Additionally, the team advised video conferencing operators to augment their platforms with a privacy mode such as filters or Gaussian noise to an image, which can disrupt facial recognition while keeping the face still recognizable.
“Since organizations are relying on video conferencing to enable their employees to work from home and conduct meetings, they need to better educate and monitor a new set of security and privacy threats,” Fire added. “Parents and children of the elderly also need to be vigilant, as video conferencing is no different than other online activity.”
Source: Jerusalem Post
The so-called lamphone technique allows for real-time listening in on a room that’s hundreds of feet away.
THE LIST OF sophisticated eavesdropping techniques has grown steadily over years: wiretaps, hacked phones, bugs in the wall—even bouncing lasers off of a building’s glass to pick up conversations inside. Now add another tool for audio spies: Any light bulb in a room that might be visible from a window.
Researchers from Israeli’s Ben-Gurion University of the Negev and the Weizmann Institute of Science today revealed a new technique for long-distance eavesdropping they call “lamphone.” They say it allows anyone with a laptop and less than a thousand dollars of equipment—just a telescope and a $400 electro-optical sensor—to listen in on any sounds in a room that’s hundreds of feet away in real-time, simply by observing the minuscule vibrations those sounds create on the glass surface of a light bulb inside. By measuring the tiny changes in light output from the bulb that those vibrations cause, the researchers show that a spy can pick up sound clearly enough to discern the contents of conversations or even recognize a piece of music.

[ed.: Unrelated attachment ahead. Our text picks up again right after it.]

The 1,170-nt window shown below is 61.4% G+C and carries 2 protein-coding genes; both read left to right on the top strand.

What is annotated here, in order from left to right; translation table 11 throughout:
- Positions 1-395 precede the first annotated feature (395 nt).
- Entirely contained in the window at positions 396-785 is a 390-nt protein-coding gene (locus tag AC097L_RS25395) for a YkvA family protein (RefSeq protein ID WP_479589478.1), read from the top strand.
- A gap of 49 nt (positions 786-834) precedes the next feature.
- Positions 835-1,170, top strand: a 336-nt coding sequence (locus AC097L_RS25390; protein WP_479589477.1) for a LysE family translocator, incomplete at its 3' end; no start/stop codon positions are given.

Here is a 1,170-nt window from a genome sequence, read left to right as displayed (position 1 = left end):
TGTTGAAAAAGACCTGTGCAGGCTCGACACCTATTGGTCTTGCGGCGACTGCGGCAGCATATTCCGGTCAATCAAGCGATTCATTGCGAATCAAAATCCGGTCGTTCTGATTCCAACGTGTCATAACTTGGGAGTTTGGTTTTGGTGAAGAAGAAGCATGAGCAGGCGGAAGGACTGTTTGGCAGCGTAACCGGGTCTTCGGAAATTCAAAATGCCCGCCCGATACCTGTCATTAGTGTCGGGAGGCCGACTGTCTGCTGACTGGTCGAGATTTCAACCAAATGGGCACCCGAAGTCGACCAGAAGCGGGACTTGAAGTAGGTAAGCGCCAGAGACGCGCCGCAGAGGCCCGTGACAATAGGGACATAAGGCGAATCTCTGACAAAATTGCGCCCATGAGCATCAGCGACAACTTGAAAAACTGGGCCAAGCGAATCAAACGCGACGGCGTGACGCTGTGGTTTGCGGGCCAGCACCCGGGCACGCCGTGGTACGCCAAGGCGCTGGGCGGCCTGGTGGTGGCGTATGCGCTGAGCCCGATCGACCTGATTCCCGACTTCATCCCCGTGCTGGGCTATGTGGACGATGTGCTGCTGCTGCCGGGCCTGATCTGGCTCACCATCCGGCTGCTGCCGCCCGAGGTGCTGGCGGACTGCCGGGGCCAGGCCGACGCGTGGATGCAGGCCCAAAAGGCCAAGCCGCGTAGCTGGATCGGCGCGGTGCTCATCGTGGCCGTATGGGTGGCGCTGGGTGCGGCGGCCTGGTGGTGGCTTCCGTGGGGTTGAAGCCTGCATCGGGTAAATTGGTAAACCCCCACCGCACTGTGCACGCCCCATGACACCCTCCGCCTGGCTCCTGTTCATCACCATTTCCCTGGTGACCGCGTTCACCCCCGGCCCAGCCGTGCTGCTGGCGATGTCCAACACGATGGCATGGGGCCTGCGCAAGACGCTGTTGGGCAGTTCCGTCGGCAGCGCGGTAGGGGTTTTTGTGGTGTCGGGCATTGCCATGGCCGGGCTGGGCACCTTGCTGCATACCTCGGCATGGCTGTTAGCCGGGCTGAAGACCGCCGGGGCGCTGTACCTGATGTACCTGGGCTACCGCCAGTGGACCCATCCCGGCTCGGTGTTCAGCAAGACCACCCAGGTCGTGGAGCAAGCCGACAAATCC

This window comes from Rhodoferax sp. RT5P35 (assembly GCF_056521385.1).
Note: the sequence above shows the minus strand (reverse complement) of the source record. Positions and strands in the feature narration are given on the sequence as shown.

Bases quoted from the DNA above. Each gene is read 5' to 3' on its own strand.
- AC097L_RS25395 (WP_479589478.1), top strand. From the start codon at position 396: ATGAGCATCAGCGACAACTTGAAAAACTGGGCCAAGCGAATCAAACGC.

“Any sound in the room can be recovered from the room with no requirement to hack anything and no device in the room,” says Ben Nassi, a security researcher at Ben-Gurion who developed the technique with fellow researchers Yaron Pirutin and Boris Zadov, and who plans to present their findings at the Black Hat security conference in August. “You just need line of sight to a hanging bulb, and this is it.”
In their experiments, the researchers placed a series of telescopes around 80 feet away from a target office’s light bulb, and put each telescope’s eyepiece in front of a Thorlabs PDA100A2 electro-optical sensor. They then used an analog-to-digital converter to convert the electrical signals from that sensor to digital information. While they played music and speech recordings in the faraway room, they fed the information picked up by their set-up to a laptop, which analyzed the readings.
The researchers found that the tiny vibrations of the light bulb in response to sound—movements that they measured at as little as a few hundred microns—registered as a measurable changes in the light their sensor picked up through each telescope. After processing the signal through software to filter out noise, they were able to reconstruct recordings of the sounds inside the room with remarkable fidelity: They showed, for instance, that they could reproduce an audible snippet of a speech from President Donald Trump well enough for it to be transcribed by Google’s Cloud Speech API. They also generated a recording of the Beatles’ “Let It Be” clear enough that the name-that-tune app Shazam could instantly recognize it.Most Popular
The technique nonetheless has some limitations. In their tests, the researchers used a hanging bulb, and it’s not clear if a bulb mounted in a fixed lamp or a ceiling fixture would vibrate enough to derive the same sort of audio signal. The voice and music recordings they used in their demonstrations were also louder than the average human conversation, with speakers turned to their maximum volume. But the team points out that they also used a relatively cheap electro-optical sensor and analog-to-digital converter, and could have upgraded to a more expensive one to pick up quieter conversations. LED bulbs also offer a signal-to-noise ratio that’s about 6.3 times that of an incandescent bulb and 70 times a fluorescent one.